Months after accidental acid spills on city roads led to thousands of vehicle damage claims, the Insurance Corporation of British Columbia (ICBC) has revealed that about 450 vehicles have been written off.
Two separate spill events occurred on April 10 and May 23, 2018 along a stretch of highway next to the city of Trail, BC. The tanker trucks that spilled the caustic substance were owned and operated by Westcan, while the sulphuric acid itself was from Teck Resources. As vehicles rode over the acid puddles formed from the spills, the corrosive substance eroded wheels, undercarriages, and other critical auto parts.
ICBC noted that there have been over 4,450 claims received following the spill incidents, but most of the affected vehicles were not severely damaged.
CBC News reported that ICBC is still in the early stages of a lawsuit against those liable for the spill, but no trial date has been set. The insurer last year filed a notice of civil claim against Teck Metals, Teck Resources, International Raw Materials, Westcan, the Regional District of Kootenay Boundary, the City of Trail, two drivers and the provincial government.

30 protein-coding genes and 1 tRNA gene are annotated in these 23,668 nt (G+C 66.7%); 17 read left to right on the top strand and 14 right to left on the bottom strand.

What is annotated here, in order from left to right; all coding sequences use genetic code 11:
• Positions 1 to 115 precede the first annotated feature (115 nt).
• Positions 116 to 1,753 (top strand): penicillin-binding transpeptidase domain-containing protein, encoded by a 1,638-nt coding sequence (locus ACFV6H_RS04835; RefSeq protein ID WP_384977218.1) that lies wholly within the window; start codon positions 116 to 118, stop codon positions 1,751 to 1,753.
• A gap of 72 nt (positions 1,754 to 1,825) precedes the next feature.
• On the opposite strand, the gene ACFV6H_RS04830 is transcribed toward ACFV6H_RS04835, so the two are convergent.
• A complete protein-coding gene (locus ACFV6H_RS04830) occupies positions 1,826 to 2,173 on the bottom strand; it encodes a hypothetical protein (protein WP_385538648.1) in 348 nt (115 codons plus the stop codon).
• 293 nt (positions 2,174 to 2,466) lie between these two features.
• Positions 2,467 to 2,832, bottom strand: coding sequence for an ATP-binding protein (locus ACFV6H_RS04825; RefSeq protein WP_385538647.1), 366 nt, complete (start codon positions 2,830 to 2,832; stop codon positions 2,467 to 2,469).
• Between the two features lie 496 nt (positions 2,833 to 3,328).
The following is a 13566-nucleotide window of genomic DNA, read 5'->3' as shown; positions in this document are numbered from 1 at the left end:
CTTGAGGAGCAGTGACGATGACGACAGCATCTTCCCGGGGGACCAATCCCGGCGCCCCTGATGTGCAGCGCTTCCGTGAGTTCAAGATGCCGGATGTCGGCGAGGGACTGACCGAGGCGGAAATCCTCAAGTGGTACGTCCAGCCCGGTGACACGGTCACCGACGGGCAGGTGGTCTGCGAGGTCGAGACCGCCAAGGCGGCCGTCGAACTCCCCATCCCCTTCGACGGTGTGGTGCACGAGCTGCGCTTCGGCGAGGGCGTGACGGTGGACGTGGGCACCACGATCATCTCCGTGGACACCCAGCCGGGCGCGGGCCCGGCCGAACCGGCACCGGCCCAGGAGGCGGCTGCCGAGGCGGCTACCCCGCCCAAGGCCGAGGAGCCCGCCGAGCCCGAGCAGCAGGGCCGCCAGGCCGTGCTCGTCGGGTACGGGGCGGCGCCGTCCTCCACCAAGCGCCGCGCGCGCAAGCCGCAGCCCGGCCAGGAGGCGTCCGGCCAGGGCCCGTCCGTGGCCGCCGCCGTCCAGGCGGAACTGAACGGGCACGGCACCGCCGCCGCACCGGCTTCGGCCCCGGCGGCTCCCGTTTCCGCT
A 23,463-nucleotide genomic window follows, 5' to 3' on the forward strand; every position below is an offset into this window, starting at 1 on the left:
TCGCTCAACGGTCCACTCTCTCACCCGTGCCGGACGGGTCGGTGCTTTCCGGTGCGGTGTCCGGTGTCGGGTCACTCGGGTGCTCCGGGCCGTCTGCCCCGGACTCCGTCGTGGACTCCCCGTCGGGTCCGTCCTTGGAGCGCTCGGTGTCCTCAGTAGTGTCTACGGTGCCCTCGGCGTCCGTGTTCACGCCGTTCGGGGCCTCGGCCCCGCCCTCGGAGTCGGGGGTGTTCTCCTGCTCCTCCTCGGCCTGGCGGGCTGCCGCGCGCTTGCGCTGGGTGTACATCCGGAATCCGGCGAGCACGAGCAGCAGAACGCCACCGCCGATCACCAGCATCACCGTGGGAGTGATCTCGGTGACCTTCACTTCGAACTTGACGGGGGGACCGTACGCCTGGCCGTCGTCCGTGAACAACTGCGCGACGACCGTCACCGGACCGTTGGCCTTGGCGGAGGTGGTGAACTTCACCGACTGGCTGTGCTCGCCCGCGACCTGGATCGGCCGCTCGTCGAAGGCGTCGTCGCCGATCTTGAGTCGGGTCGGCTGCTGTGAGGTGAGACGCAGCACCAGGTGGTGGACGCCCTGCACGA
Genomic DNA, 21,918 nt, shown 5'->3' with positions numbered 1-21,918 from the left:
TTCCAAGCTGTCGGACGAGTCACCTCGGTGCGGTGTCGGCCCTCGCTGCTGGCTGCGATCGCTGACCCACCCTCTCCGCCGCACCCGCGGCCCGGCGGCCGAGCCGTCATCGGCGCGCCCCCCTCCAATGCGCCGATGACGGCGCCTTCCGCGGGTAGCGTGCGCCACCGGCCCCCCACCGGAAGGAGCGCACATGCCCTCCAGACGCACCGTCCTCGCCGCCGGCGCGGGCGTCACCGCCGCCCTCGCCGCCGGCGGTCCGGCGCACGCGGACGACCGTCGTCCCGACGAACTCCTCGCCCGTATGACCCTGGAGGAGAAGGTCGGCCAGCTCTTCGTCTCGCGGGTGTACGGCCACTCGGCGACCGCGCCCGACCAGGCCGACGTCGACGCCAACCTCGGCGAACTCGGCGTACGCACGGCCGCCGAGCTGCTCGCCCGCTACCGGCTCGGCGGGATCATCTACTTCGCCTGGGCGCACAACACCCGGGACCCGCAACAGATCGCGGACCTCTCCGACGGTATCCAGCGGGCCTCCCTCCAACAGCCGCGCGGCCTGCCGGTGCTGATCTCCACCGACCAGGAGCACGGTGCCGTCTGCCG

The insurer alleged in its suit that it had incurred “extraordinary expenses” in investigating and addressing the “enormous volume of claims resulting from the spills.” ICBC also alleged that the defendants failed to warn motorists to avoid the highway while it was contaminated with acid, that the acid was not properly secured, and that the facility and tankers were not properly inspected.
ICBC additionally alleged that when the spills occurred, there was no prompt response to the event, nor were there posted warnings or restrictions on public access. The defendants have also failed to take steps to prevent or reduce the risk of future spills, ICBC argued.
The insurer is seeking costs and damages to recoup the costs of the insurance payouts.